25 May GDPR, Informed Consent and the Opportunity to Overreach
The General Data Protection Regulation (GDPR) from the European Union is upon us. I won’t go into the motivation and minutiae of the directive, but will concentrate on what we’ve seen before around the release of information necessary to carry out lifesaving clinical trials: overreach.
More than ten years ago, when AG Mednet pioneered the electronic collection and quality control of medical images in support of clinical trials, we began to wrestle with the question of what needed to be de-identified to meet US and European patient privacy rules. We needed to consider a number of technical constraints. While simply obliterating every element of image metadata would eliminate the possibility that some protected health information (PHI) would escape, this approach would also guarantee that the medical images could not be rendered by the software required to view them. We also encountered those who argued that any set of medical images containing a head scan of the patient had to be redacted in a way that would prevent a reconstruction of the subject’s actual face. This of course would guarantee that most of the time, MRI or CT scans of the head would be rendered useless.
Eventually rational minds prevailed, enabling an orderly approach to de-identification. For image metadata we released functionality that was based on blacklisting those tags that the industry and our users deemed to either contain, or were at risk of containing, PHI. We also released pixel-level de-identification functionality to redact PHI that could be burned into the images themselves. To date, these features have been used in nearly 800 different clinical trials, across tens of millions of images.
With GDPR, we can see how the same rational minds have become again uneasy, and are instinctively gravitating back to a philosophy of “too much is always enough.” There is a sense that somehow the new regulations have changed something that was already binary. You were either using your best efforts to avoid PHI escapes, or you were not, independent of the punitive consequences. To help those who feel there are more t’s to cross and i’s to dot, we are releasing a whitelist de-identification capability for DICOM private tags that enable our clients to remove all private tags except those they deem necessary for image rendering.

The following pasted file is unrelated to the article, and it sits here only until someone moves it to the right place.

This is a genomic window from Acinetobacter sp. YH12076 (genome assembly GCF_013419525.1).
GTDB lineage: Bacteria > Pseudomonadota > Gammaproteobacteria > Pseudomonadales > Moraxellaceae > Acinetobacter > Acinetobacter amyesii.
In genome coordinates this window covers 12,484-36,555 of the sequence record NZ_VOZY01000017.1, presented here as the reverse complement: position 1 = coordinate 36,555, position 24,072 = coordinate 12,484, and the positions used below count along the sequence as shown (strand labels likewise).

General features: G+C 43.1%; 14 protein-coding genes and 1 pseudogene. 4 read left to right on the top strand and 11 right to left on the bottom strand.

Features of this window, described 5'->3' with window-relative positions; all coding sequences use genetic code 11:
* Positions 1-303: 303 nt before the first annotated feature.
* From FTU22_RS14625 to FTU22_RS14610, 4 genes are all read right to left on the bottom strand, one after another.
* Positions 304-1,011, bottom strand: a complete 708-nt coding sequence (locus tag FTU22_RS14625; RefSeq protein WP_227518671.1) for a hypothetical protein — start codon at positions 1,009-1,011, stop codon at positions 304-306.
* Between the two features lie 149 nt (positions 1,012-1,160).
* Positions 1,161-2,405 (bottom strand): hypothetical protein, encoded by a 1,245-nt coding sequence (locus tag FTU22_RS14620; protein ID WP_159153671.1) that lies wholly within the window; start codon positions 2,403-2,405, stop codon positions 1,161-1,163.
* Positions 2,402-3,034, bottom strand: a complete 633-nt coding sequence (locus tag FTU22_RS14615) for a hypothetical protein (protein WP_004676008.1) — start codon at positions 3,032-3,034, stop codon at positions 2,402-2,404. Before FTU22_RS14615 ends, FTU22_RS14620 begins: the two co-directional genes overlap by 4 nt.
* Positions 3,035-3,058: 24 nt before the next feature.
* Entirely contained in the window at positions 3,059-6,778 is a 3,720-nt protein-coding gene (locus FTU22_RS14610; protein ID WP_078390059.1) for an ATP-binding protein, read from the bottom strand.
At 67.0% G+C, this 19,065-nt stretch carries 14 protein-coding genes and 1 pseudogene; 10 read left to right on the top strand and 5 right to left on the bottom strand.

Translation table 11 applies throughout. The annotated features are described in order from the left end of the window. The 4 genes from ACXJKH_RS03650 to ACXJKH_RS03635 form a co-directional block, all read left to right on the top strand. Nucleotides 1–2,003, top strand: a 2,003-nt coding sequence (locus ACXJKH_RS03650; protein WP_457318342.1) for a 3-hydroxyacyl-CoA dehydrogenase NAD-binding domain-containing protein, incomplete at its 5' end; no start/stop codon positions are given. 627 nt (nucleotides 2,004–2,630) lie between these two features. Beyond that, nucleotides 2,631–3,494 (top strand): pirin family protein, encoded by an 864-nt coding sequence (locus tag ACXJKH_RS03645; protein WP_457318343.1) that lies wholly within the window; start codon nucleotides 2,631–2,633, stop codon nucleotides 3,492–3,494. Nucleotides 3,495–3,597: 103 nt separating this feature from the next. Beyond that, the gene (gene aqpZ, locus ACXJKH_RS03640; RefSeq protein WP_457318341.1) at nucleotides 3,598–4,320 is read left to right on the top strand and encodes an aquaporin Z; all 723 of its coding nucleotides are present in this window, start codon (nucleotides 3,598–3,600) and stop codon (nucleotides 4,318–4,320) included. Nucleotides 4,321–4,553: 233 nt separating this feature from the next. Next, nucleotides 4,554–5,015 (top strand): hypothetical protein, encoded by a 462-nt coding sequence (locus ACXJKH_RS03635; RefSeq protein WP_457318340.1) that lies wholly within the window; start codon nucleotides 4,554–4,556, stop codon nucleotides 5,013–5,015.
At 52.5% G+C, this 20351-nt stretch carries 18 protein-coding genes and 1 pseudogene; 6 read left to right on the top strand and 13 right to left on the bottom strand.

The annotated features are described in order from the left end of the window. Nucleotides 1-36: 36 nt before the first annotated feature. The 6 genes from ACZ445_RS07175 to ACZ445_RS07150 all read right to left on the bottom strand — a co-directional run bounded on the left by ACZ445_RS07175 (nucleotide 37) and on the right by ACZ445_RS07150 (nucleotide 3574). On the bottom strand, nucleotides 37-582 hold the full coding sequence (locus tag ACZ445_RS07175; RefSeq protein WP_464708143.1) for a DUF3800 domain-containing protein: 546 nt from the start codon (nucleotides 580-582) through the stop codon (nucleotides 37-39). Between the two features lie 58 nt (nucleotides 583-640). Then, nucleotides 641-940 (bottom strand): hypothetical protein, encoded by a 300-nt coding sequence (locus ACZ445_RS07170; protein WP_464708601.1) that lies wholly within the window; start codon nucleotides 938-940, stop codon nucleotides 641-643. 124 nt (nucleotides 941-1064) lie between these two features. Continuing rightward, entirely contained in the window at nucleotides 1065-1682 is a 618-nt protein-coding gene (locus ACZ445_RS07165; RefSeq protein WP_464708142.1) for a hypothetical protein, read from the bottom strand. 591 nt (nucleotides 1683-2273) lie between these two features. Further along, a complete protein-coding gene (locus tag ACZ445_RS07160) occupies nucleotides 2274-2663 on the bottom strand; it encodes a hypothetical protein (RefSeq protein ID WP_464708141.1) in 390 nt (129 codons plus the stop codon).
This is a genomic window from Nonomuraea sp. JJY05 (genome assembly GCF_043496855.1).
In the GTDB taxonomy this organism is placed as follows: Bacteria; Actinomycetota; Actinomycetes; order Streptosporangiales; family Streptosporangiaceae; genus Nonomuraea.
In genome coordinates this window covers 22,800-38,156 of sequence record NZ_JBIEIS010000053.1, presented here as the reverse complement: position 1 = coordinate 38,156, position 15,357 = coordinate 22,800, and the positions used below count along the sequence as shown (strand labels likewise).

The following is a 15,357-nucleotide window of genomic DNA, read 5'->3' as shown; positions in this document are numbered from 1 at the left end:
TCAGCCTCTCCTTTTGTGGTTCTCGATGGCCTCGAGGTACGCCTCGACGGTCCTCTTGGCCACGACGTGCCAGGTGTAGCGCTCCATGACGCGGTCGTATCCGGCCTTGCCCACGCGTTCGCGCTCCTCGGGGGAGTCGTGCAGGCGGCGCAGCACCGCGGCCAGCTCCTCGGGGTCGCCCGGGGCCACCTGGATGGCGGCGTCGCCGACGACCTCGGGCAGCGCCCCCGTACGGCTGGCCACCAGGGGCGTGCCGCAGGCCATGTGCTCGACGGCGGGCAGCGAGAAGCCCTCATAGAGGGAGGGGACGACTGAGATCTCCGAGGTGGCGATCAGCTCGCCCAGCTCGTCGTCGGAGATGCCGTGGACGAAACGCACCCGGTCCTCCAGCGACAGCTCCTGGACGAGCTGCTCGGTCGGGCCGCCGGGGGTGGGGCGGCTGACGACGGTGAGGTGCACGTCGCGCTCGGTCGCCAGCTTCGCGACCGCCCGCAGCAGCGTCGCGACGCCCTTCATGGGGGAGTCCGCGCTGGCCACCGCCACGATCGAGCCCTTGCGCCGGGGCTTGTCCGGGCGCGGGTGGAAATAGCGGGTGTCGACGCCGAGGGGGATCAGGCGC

No action, however, will guarantee that in 100% of cases, 100% of images will be impossible to re-identify. This is not a technical limitation, but rather the result of human behavior. For instance, a de-identification scheme can fully implement the DICOM working group’s suggested metadata clearing process, but there is nothing preventing a hospital or imaging center from recording patient health information in a random tag.
This brings me to the issue of “informed consent.” This agreement, signed by every patient wishing to become a clinical trial subject, provides them with a detailed and well-defined description of how their data will be used in the project. It provides the best opportunity to describe in plain language how their data will be safeguarded by the parties defining and running the trial in which they wish to participate. This document explains that their data is what makes the clinical trial possible. By signing it, they agree to have that data shared. Through the same agreement, those responsible for the safekeeping of that data agree to protect it.
As an industry, we must focus on providing that protection, and indeed the regulation rightly demands it. Every bit of data being used in a clinical trial is, by definition, personal health information, not just a simple name or a birthday. Focusing on single atomic elements of the patient’s data produces nothing but an illusion of compliance. Someone’s genome is unique. Someone’s bone structure is unique as well. Both can lead to patient identification.
We therefore cannot avoid sharing personal health information. Our duty as an industry should not be stubbornly focused on avoiding sharing data that the subject has already agreed to share. Our duty is to protect all the data at all times because, no matter what, either it represents the subject, or it is useless for the drug discovery process.
As a company, we continue to provide and add capabilities to the most advanced data de-identification solutions in the industry, and our customers remain compliant with the most stringent anonymization schemes. Our platform is in line with GDPR by enabling not only state-of-the-art anonymization, but strict protection mechanisms that both safeguard patient data and enable the smooth execution of clinical trials.